Subcontract and supply enquiries in the tender process of contractors
Laryea, S. (2009) Subcontract and supply enquiries in the tender process of contractors. Construction Management and Economics, 27 (12). pp. 1219-1230. ISSN 0144-6193
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To link to this article DOI: 10.1080/01446190903394533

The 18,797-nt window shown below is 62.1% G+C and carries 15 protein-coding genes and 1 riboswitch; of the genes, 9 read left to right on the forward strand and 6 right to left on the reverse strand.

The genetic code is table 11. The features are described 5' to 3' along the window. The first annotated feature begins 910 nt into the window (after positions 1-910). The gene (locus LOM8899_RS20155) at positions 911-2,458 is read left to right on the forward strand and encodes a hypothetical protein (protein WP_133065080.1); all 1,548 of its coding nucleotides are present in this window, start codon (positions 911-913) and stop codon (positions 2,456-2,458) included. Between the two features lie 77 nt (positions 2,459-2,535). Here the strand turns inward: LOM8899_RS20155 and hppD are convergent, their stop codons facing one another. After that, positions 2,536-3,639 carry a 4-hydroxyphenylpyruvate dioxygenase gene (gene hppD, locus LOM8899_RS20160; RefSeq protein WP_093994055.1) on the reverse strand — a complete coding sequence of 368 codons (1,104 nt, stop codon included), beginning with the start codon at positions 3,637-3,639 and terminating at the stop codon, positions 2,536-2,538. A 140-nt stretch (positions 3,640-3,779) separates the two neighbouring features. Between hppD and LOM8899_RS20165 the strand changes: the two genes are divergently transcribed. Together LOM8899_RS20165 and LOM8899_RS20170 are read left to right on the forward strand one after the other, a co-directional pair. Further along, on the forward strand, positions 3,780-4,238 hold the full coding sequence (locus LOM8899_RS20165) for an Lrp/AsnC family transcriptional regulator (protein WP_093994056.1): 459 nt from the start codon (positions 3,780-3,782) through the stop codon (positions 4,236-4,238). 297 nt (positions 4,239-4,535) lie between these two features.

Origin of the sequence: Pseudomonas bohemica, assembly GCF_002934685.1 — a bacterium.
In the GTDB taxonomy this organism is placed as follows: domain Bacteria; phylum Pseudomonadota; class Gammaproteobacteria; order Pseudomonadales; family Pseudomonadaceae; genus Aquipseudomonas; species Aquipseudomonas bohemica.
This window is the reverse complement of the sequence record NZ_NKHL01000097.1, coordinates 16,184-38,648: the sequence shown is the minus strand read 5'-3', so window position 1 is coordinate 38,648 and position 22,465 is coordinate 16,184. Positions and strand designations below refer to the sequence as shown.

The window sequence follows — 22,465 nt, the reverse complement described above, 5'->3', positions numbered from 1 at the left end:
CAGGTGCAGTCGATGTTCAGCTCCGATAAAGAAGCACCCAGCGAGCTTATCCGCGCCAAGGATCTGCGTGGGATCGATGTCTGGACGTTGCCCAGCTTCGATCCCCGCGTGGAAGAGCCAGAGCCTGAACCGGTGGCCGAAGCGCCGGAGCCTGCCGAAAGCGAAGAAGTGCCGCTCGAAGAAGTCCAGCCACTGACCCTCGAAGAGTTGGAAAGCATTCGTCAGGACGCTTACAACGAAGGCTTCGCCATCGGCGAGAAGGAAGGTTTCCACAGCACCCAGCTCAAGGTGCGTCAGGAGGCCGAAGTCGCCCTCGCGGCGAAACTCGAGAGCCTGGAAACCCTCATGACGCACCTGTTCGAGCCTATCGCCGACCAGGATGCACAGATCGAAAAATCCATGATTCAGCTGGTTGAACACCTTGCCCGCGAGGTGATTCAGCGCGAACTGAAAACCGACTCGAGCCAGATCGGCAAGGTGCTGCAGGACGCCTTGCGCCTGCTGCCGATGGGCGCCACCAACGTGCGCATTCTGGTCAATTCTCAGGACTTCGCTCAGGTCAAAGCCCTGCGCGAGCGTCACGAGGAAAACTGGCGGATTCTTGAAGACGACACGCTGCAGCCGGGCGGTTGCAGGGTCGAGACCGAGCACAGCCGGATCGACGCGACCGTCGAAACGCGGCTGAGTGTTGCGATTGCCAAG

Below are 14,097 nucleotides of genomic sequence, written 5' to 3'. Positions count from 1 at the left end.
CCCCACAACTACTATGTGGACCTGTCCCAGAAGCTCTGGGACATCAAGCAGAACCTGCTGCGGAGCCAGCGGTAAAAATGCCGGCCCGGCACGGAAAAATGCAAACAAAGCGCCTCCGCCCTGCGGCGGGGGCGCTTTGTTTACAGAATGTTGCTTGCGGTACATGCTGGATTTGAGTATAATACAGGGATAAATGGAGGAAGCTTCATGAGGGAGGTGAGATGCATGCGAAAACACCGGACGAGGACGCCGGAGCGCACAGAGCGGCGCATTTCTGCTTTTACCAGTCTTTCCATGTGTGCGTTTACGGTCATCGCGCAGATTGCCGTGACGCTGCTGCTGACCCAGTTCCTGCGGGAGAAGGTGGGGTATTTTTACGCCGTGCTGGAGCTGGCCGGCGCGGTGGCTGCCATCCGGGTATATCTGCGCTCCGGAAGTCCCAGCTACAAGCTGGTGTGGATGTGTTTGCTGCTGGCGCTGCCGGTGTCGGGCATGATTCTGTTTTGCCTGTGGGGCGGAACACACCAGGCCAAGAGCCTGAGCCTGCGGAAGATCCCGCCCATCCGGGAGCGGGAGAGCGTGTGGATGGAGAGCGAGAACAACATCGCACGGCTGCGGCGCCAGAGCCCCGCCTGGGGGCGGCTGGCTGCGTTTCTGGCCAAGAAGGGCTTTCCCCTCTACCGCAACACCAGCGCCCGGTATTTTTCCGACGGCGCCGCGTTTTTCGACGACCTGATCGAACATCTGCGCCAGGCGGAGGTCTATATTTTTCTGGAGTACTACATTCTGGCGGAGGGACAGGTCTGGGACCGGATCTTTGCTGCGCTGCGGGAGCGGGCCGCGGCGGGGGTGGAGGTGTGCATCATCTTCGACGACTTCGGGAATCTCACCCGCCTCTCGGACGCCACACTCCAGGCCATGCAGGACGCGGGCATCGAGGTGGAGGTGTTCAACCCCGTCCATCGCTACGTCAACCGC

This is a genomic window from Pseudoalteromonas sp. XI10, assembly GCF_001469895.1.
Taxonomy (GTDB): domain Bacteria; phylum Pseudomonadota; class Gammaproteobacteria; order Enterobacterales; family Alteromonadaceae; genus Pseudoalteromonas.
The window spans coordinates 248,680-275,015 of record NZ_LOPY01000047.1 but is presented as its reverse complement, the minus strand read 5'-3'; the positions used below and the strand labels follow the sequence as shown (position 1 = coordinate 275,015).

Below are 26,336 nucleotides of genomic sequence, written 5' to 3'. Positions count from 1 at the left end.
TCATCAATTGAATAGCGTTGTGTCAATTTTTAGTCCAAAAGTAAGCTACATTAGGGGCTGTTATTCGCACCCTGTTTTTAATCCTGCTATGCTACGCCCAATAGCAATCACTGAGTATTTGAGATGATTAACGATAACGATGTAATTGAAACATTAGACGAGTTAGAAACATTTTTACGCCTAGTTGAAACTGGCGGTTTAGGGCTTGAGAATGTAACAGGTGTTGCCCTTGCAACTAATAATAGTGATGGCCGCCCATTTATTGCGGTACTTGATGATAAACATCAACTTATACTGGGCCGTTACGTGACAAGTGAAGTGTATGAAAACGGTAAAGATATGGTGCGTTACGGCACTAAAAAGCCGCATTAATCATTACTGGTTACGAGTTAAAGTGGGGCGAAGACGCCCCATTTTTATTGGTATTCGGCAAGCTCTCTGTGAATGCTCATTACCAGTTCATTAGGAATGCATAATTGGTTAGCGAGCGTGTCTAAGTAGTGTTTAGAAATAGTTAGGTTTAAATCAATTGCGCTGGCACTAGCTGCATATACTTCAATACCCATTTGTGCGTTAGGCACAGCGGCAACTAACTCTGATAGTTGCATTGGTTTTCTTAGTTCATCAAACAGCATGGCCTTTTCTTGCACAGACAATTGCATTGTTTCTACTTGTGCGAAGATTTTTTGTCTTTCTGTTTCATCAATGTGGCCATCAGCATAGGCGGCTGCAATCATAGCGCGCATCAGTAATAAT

In the tender process, contractors often rely on subcontract and supply enquiries to calculate their bid prices. However, this integral part of the bidding process is not empirically articulated in the literature. Over 30 published materials on the tendering process of contractors that talk about enquiries were reviewed and found to be based mainly on experiential knowledge rather than systematic evidence. The empirical research here helps to describe the process of enquiries precisely, improve it in practice, and have some basis to support it in theory. Using a live participant observation case study approach, the whole tender process was shadowed in the offices of two of the top 20 UK civil engineering construction firms. This helped to investigate 15 research questions on how contractors enquire and obtain prices from subcontractors and suppliers. Forty-three subcontract enquiries and 18 supply enquiries were made across two different projects with average value of 7m. An average of 15 subcontract packages and seven supply packages was involved. Thus, two or three subcontractors or suppliers were invited to bid in each package. All enquiries were formulated by the estimator, with occasional involvement of three other personnel. Most subcontract prices were received in an average of 14 working days; and supply prices took five days. The findings show 10 main activities involved in processing enquiries and their durations, as well as wasteful practices associated with enquiries. Contractors should limit their enquiry invitations to a maximum of three per package, and optimize the waiting time for quotations in order to improve cost efficiency.